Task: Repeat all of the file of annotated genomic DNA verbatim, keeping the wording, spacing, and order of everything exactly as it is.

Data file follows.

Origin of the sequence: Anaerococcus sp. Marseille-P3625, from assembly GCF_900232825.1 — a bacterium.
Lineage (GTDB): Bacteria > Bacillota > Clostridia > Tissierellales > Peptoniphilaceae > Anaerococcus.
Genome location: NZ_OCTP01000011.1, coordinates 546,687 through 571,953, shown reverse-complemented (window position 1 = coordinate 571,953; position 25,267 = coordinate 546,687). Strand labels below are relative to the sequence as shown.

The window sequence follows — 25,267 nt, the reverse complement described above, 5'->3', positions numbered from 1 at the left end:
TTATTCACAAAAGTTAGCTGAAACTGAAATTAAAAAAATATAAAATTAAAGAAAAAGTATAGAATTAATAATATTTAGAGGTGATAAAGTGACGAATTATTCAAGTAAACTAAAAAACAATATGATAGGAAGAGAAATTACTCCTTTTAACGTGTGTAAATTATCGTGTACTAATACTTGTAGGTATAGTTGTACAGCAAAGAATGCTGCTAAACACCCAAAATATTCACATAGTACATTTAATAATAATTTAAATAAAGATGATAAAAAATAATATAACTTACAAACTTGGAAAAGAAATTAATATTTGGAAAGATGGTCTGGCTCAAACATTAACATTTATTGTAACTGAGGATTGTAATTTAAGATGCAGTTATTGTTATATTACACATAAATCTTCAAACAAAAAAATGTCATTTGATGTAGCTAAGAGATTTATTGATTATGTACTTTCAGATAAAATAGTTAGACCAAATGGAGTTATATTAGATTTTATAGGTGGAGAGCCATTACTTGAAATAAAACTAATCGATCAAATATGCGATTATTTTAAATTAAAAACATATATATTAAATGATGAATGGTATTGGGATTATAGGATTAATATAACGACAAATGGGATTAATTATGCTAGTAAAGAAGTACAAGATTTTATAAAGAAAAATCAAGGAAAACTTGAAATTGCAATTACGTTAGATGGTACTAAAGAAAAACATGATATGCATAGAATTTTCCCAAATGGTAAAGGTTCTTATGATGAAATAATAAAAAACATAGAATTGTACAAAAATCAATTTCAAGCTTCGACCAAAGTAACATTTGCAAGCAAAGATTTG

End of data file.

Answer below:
Origin of the sequence: Anaerococcus sp. Marseille-P3625, from assembly GCF_900232825.1 — a bacterium.
Lineage (GTDB): Bacteria > Bacillota > Clostridia > Tissierellales > Peptoniphilaceae > Anaerococcus.
Genome location: NZ_OCTP01000011.1, coordinates 546,687 through 571,953, shown reverse-complemented (window position 1 = coordinate 571,953; position 25,267 = coordinate 546,687). Strand labels below are relative to the sequence as shown.

The window sequence follows — 25,267 nt, the reverse complement described above, 5'->3', positions numbered from 1 at the left end:
TTATTCACAAAAGTTAGCTGAAACTGAAATTAAAAAAATATAAAATTAAAGAAAAAGTATAGAATTAATAATATTTAGAGGTGATAAAGTGACGAATTATTCAAGTAAACTAAAAAACAATATGATAGGAAGAGAAATTACTCCTTTTAACGTGTGTAAATTATCGTGTACTAATACTTGTAGGTATAGTTGTACAGCAAAGAATGCTGCTAAACACCCAAAATATTCACATAGTACATTTAATAATAATTTAAATAAAGATGATAAAAAATAATATAACTTACAAACTTGGAAAAGAAATTAATATTTGGAAAGATGGTCTGGCTCAAACATTAACATTTATTGTAACTGAGGATTGTAATTTAAGATGCAGTTATTGTTATATTACACATAAATCTTCAAACAAAAAAATGTCATTTGATGTAGCTAAGAGATTTATTGATTATGTACTTTCAGATAAAATAGTTAGACCAAATGGAGTTATATTAGATTTTATAGGTGGAGAGCCATTACTTGAAATAAAACTAATCGATCAAATATGCGATTATTTTAAATTAAAAACATATATATTAAATGATGAATGGTATTGGGATTATAGGATTAATATAACGACAAATGGGATTAATTATGCTAGTAAAGAAGTACAAGATTTTATAAAGAAAAATCAAGGAAAACTTGAAATTGCAATTACGTTAGATGGTACTAAAGAAAAACATGATATGCATAGAATTTTCCCAAATGGTAAAGGTTCTTATGATGAAATAATAAAAAACATAGAATTGTACAAAAATCAATTTCAAGCTTCGACCAAAGTAACATTTGCAAGCAAAGATTTG